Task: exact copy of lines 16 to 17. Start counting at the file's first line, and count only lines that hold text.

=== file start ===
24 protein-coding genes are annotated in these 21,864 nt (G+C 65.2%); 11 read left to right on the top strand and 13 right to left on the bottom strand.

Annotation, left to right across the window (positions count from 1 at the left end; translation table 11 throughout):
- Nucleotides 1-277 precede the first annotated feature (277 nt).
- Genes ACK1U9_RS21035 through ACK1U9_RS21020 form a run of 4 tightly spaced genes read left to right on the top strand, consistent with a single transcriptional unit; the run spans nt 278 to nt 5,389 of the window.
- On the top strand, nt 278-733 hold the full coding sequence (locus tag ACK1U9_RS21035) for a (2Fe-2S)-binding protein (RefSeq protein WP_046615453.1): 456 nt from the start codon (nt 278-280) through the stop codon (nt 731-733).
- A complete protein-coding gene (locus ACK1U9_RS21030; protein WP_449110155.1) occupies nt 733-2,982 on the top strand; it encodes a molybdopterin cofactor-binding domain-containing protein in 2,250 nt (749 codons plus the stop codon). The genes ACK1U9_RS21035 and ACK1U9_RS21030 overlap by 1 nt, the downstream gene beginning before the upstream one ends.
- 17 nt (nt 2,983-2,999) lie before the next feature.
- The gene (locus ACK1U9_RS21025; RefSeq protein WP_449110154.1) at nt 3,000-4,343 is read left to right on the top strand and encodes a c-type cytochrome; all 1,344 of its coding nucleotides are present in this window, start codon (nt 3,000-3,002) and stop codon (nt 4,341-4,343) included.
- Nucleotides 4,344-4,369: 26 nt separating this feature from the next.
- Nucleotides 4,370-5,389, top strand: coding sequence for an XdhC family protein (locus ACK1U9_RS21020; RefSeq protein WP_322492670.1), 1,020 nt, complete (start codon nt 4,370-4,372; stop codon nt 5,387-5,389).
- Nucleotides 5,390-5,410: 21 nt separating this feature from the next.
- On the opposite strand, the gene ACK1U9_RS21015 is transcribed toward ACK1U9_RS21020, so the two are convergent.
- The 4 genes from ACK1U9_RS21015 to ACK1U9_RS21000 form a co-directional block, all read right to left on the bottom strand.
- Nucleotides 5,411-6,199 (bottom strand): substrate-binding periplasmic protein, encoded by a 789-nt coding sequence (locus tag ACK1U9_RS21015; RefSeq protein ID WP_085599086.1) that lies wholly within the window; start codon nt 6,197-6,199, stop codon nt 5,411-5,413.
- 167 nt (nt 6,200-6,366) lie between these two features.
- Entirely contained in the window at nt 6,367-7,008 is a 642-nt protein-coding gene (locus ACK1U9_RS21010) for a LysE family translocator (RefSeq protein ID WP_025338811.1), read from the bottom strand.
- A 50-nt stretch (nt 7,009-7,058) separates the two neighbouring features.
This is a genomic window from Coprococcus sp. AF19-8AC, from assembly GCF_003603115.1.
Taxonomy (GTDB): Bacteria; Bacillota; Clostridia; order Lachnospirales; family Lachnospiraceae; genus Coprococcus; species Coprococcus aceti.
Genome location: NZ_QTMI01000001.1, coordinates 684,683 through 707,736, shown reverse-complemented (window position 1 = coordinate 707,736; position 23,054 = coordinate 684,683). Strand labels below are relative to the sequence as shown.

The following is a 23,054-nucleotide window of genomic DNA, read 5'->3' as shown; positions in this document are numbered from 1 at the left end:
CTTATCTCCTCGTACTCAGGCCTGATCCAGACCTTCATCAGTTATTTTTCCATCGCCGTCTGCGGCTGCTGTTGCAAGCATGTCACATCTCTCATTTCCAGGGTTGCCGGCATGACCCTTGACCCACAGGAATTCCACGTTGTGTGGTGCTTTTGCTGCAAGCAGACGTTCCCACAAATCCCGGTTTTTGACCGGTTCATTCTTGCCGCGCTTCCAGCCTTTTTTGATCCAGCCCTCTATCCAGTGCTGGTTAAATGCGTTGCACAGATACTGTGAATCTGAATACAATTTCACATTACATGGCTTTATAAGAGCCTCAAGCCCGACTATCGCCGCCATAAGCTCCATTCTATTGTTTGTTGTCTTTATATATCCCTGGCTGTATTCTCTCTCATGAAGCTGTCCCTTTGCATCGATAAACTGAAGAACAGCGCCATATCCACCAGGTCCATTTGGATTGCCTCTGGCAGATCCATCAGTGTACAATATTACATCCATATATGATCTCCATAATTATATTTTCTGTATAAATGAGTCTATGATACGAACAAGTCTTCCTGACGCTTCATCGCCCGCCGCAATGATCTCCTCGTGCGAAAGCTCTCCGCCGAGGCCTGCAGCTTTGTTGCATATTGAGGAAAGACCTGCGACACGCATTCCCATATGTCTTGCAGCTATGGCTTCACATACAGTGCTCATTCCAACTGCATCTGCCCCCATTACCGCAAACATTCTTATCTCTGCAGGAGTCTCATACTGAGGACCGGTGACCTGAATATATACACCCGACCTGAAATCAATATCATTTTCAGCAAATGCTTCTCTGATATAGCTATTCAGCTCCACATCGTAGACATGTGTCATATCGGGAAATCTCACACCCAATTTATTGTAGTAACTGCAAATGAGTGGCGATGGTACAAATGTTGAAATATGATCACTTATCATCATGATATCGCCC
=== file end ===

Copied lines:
- Entirely contained in the window at nt 6,367-7,008 is a 642-nt protein-coding gene (locus ACK1U9_RS21010) for a LysE family translocator (RefSeq protein ID WP_025338811.1), read from the bottom strand.
- A 50-nt stretch (nt 7,009-7,058) separates the two neighbouring features.